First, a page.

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Celebrating Eid Al-Adha amid soaring prices in Egypt

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Celebrating Eid Al-Adha amid soaring prices in Egypt

Ayat Al-Tawy

16 Aug 2019

2min min read
  • Religion
  • Economic policy
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any Egyptians marked the annual Islamic holiday of Eid Al-Adha this week with the traditional sacrifice of a sheep, cow or goat, despite deepening economic hardships that livestock traders say have weakened demand. 

Muslims in Egypt – who make up around 90 percent of the population – traditionally sacrifice an animal to mark the four-day festival, in commemoration of the Prophet Abraham’s willingness to sacrifice his son on God’s command, and share the meat with relatives and the poor. 

But in the wake of three years of macroeconomic reforms and the soaring inflation that has resulted, the traditional offering has become more and more expensive. 

“It is a bigger financial burden now than before, but it’s tradition and charity…even if one is dismayed by the [high] prices,” 40-year-old housewife Dalaa told Africa Portal on Tuesday, as she waited at a temporary cattle market in Cairo for the goat she had just bought to be slaughtered.

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Slowing trade 

The seasonal trade in goats, cows and sheep usually booms in the run-up to the annual holiday, but has slowed steadily in recent years, traders say. Many have put that down to a raft of austerity measures recently introduced by the government which have left many Egyptians worse off.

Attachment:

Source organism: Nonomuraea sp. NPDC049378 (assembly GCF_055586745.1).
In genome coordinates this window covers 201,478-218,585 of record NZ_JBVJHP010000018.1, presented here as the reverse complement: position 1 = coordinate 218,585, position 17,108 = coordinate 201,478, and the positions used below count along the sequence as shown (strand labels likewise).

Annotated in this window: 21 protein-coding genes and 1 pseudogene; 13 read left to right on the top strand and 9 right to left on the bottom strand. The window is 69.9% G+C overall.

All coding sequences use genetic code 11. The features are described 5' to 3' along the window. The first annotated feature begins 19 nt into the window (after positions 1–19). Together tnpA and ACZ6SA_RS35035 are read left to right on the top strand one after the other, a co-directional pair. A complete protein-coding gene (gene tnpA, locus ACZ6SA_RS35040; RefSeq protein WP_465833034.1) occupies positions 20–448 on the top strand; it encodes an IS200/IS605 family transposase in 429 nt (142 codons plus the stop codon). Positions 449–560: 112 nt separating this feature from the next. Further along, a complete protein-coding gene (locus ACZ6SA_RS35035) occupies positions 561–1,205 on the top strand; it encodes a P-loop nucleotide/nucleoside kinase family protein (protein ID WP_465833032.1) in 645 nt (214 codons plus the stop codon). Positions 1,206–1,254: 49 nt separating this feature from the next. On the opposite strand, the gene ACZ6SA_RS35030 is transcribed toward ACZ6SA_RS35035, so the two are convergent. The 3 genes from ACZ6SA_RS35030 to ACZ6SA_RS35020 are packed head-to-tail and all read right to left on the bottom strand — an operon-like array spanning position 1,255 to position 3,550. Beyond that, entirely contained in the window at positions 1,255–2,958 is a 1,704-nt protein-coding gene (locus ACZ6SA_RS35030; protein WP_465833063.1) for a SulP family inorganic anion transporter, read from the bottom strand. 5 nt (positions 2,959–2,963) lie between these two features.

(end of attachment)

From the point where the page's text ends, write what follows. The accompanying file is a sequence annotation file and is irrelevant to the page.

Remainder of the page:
“Sales are going down every year. The country is struggling and people are hardly getting by,” said Yasser Geneidy, a trader at a temporary livestock market set up by the agriculture ministry in southern Cairo. 

This season, the prices of goats and sheep range between EGP 2,500 ($150) and EGP 4,000 ($240) a head, while cows cost between EGP 12,000-27,000 ($720-$1,630). 

Although prices have gone down slightly this Eid compared with last year, when inflation was much higher, sales are still lower than in 2018, according to merchants.

“There is a general state of stagnation,” said Mahmoud Rabea, another local livestock trader. He claims that Eid sales have almost halved since the government floated Egypt’s pound in November 2016, in one of its flagship reforms designed to boost the country’s struggling economy.

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Butchery in the street 

Ahead of the holiday, which began on Sunday, provincial officials warned that hefty fines would be imposed on those who slaughter animals in city streets, saying butchering must take place at abattoirs. Offenders risk a fine of between EGP 1,000 and EGP 10,000 ($60-600), according to the spokesman for Cairo governorate, Ibrahem Awad. 

Officials said special trucks would be dispatched around Cairo to collect animal entrails and remove traces of blood, which they say pollute the environment and strain the sewage system. In addition, Egypt's top Islamic religious authority, Al-Azhar, has said leaving behind animal remains is a “great sin” that violates sharia law. 

But efforts to curb the traditional scenes of outdoor butchery don’t seem to have had much effect so far; Africa Portal saw plenty of slaughter taking place at temporary markets that had sprung up across the capital ahead of the holiday, with animals being butchered amid exhaust fumes in the densely populated megacity. 

Trader Rabea says the market where he works in the southern suburb of Basatin is authorized by the municipality, and that animal remains are disposed of in a nearby vacant plot, around a kilometer from any residential buildings. 

A local butcher in the northeastern neighborhood of Nasr City told Africa Portal he had continued to butcher animals in the street this year and has not been fined, although penalties were introduced last year.

 “Customers want to see animals slaughtered with their own eyes. That’s how we have always done it in Eid.”

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(All images taken by Ayat Al-Tway for Africa Portal)

The opinions expressed in this article are those of the author(s) and do not necessarily reflect the views of SAIIA or CIGI.